France deploys 7,000 troops after fatal stabbing at school by suspected Islamist militant


Arras, France—— France will mobilize up to 7,000 troops to bolster security across the country, the president’s office said on Saturday, after a teacher was stabbed to death and three others wounded in a school attack by a former student suspected of Islamic radicalization.

Friday’s attack rattled France amid global tensions over Israel’s war with Hamas, with some schoolchildren, parents and staff returning to Gambetta in the northern city of Arras as it reopened on Saturday morning – Kano School to reconnect and find support.

Prosecutors said counterterrorism authorities were investigating the stabbing and the suspect and several others were detained. The suspect had recently come under intelligence surveillance for radicalization. Court documents reviewed by The Associated Press show he is from the Ingushetia region in Russia’s Caucasus mountains, which borders Chechnya. Authorities initially identified him as Chechen.

The French presidential office said the French government had raised the national threat alert and Macron ordered the deployment of up to 7,000 troops by Monday night until further notice to increase security and vigilance across France. The “attack emergency” threat situation allows the government to temporarily mobilize the military to protect public places and other measures.

The attacker’s exact motive is unclear, and he reportedly refused to speak to investigators.

Police stood guard at the school as adults and children arrived on Saturday morning. Classes were canceled but schools reopened for those who wanted to gather together or seek support. One mother said she came with her 17-year-old daughter to fight extremism and to overcome the fear of returning to the site where her children were cordoned off for hours after the stabbing.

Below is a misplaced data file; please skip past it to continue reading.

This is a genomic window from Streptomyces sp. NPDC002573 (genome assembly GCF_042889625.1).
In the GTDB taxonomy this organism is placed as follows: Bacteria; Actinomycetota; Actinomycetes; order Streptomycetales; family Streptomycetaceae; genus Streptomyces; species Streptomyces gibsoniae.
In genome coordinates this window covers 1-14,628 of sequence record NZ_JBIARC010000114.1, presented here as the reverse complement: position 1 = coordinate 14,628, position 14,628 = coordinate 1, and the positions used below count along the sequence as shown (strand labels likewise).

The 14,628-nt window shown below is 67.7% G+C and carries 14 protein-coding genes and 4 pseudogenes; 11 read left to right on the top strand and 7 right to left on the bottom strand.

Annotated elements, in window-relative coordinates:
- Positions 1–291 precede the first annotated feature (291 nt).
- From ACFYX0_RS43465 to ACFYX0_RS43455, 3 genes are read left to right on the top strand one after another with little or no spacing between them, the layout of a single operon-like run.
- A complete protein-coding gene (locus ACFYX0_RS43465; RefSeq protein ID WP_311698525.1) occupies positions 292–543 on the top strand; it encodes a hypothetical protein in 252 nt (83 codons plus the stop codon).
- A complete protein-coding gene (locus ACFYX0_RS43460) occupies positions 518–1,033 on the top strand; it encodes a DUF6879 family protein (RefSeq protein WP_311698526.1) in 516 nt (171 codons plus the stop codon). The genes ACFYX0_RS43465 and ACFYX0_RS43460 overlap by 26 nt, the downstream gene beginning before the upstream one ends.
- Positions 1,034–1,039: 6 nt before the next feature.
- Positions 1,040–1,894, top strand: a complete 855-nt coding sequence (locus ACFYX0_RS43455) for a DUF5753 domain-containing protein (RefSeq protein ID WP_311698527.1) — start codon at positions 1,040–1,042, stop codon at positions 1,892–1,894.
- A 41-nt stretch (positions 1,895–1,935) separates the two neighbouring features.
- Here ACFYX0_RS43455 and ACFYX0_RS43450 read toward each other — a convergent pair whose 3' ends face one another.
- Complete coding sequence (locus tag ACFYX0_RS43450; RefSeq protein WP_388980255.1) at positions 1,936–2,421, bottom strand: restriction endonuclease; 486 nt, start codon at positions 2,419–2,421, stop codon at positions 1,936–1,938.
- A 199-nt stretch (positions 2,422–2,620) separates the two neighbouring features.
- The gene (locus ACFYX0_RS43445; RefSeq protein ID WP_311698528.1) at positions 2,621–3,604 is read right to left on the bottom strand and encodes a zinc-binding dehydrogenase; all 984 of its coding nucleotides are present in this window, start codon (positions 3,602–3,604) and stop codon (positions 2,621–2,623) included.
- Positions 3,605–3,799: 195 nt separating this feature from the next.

Another mother came to seek guidance from a counselor on how to support her two sons who had witnessed an assault on campus.

“As adults, it’s hard for us to take a step back, but to them, they’re still kids,” Emily Noge said as she arrived at the school with her son and partner. “They initially thought it was a drill, so it was very tricky for them to separate things out and say we had gone from a drill to something dramatic.”

“Always the same moments come back: schoolyard, chairs to protect themselves, stabbings, reasons. ‘Why us? Why alas? Why teachers? They are good teachers. They are there to protect us,” she said .

For many French, the attack echoed the killing three years ago of another teacher, Samuel Paty, near a Paris-area school. He was beheaded by a radical Chechen and later killed by police.

French intelligence told The Associated Press that the suspect in this week’s attack had been under surveillance since the summer for alleged Islamic radicalization. Interior Minister Gerald Darmanin said he was detained for questioning on Thursday based on phone taps on him in recent days, but investigators found no signs he was preparing an attack.

The minister said French intelligence services had suggested a link between war in the Middle East and the suspects’ decision to attack. He said authorities had detained 12 people near schools or places of worship since Hamas attacked Israel, some carrying weapons and preparing for action. France this week stepped up security measures at hundreds of Jewish venues across the country.

Prosecutors said the attacker, a former student of the school, repeatedly shouted “Allahu Akbar” or “Allah is great” during the attack. Prosecutors are considering terrorism-related murder and attempted murder charges against the suspect.

The dead educator was Dominique Bernard, a French teacher at the Gambetta-Cano school for students aged 11 to 18. Another teacher and a security guard were in critical condition from stab wounds, police said. Counterterrorism prosecutors said a cleaner was also injured.

Macron announced that schools would reopen on Saturday and urged the French people to “remain united”.

“We have made the choice not to surrender to terror,” he said. “We cannot let anything divide us and we must remember that schools and the dissemination of knowledge are at the heart of this fight against ignorance.”


Charlton reported from Paris. Associated Press writers Nicolas Garriga (Arras, France), Nicolas Vaux-Montagne (Lyon, France), John Lester (Paris) and Elise Morton (London) contributed to this report contributed.

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